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Not so far away from the bright lights and big money of racing at Meydan, history was being made on Friday afternoon.
Just five miles from the gaping one mile long grandstand of Dubai’s premier course stands Jebel Ali racetrack and, at 3.15 on Friday afternoon, a horse raised the little roof of the place.
Let’s rewind, and go back to the beginning, to 2011 – 4.05pm, June 24th at Windsor races, to be precise.
It was there and then that a horse called Treble Jig had just trailed in ninth of eleven starters, some 23 lengths behind the winner. Racing in the pink and green silks of Khalid Abdulla, his career had started well with two wins from four runs. After that though, the wheels had begun to fall off.
Whether through physical immaturity or mental insecurity, the son of Gone West went west and couldn’t recapture that early promise in four subsequent starts, this miserly Windsor effort being the final straw. Off to the sales he went.
As part of Sir Michael Stoute’s annual cull, he was one of many overlooked. Sir Michael had been vocal in deploring his current crop of animals, supported by the fact he had saddled just 53 winners – his worst tally in over thirty years of training. With the master handler’s words ringing in their ears, potential buyers steered clear.
All except one man.
With little competition in the ring, the then three year old was knocked down by the Doncaster Sales auctioneer for just £11,000 – pennies in the bloodstock world – to Fathi Esaed Mohd Egziama. The horse was shooed out of the ring and the next lot was swiftly brought in to replace him. That was that, as far as Britain was concerned at least.
Shipped to his new home in Dubai, he soon gained a reputation as being a hot-headed fellow who carted his riders around the training track in the mornings. ‘We’ve got a job on our hands here,’ thought his new on-looking trainer Musabah Al Muhairi.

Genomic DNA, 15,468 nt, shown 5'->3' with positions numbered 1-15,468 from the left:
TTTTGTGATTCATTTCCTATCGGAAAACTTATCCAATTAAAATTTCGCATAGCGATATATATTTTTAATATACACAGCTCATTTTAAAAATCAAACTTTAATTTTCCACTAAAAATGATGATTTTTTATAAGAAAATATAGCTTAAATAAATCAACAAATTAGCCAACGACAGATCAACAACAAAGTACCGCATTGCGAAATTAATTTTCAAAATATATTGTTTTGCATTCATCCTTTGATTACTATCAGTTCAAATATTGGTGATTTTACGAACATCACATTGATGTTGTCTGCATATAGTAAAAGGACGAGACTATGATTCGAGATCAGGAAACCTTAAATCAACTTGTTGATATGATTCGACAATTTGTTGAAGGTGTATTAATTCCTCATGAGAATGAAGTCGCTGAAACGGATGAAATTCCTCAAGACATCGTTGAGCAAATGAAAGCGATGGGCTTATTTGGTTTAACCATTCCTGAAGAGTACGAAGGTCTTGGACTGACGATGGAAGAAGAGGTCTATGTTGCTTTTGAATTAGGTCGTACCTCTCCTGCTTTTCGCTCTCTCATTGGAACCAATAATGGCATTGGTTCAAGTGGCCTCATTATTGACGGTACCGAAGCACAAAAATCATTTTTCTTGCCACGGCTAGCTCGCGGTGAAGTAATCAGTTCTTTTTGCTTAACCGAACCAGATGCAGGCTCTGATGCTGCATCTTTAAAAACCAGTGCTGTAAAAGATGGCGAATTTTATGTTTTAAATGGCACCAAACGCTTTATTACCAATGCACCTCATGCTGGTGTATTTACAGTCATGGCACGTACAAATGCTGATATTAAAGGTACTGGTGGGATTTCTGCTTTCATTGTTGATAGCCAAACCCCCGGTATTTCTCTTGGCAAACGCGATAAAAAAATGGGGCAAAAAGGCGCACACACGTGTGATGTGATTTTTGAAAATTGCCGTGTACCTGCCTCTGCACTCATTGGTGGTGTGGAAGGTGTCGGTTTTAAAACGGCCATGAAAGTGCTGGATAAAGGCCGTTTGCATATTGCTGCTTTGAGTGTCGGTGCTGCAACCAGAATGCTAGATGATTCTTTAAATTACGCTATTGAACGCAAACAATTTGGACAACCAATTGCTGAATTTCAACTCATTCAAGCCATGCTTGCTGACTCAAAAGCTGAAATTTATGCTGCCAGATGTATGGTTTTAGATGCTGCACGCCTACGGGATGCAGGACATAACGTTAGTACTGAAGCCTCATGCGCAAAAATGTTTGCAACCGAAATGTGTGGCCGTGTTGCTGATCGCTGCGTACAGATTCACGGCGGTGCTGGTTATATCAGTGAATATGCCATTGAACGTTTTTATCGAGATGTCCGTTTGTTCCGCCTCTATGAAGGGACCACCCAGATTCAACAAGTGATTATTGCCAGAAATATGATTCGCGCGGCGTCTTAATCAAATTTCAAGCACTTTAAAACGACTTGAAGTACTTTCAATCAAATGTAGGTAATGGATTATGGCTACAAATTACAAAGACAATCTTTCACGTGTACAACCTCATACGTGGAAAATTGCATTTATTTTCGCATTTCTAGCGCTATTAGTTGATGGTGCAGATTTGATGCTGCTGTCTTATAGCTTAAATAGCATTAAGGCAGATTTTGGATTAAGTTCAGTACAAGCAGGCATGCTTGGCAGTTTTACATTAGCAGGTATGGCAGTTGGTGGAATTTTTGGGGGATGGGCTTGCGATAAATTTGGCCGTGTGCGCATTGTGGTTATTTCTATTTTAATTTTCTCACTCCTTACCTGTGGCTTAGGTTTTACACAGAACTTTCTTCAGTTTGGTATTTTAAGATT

Once ready for a run, Treble Jig was sent up the road to Abu Dhabi racecourse to make his UAE debut. Wound-up in the preliminaries he was a bag of nerves. Jockey Wayne Smith hopped aboard and tried to sooth the horse’s worries.
In the starting gate, the horse baulked at the start, rammed the front gate and caused the whole eight-block of stalls to sway and rattle. Fearing the worst and with all the horses just about loaded, the starter let them go.
Treble Jig was gone. That was the only time the rest of the field saw him. Sailing into a clear early lead, he was never headed and came home in splendid isolation.
The small crowd didn’t realize what had happened. Smith got off the horse in the winner’s enclosure and whispered into Al Muhairi’s ear: ‘We’ve got a monster’.
And so the improvement continued during 2012. Sent to Jebel Ali, he destroyed a top-class field to land the Listed Jebel Ali Stakes. The speed he showed over those 1950 meters made connections think a crack at the Jebel Ali Mile, two weeks later, could be possible. No horse had ever won both races.
The follow-up was simple. Again jumping away sharply, he came home three lengths clear of the rest to land another listed prize. Job done, history made.
And now we come to the present. Treble Jig lined up as hot favourite for the Stakes three weeks ago and produced a spell-binding performance to win by a hard-held eight lengths. No horse had ever won back-to-back runnings before. More history rewritten.
Jebel Ali had been in hard negotiations over the summer to get the Mile upgraded to Group 3 status. Their wish was granted, all they needed now was a headline act. In Treble Jig, they had one.
Last Friday, he was made to work hard by rival Haatheq but got the job done and maintained his unbeaten run at the course, five from five, a perfect nap hand.
With career earnings of now well over £250,000, the monster hasn’t stopped yet.
And, just think, he could have so easily been missed in that sale ring.
- Ross Birkett
[Ross is a freelance racing presenter and journalist, currently fronting racing for the Dubai Racing Channel]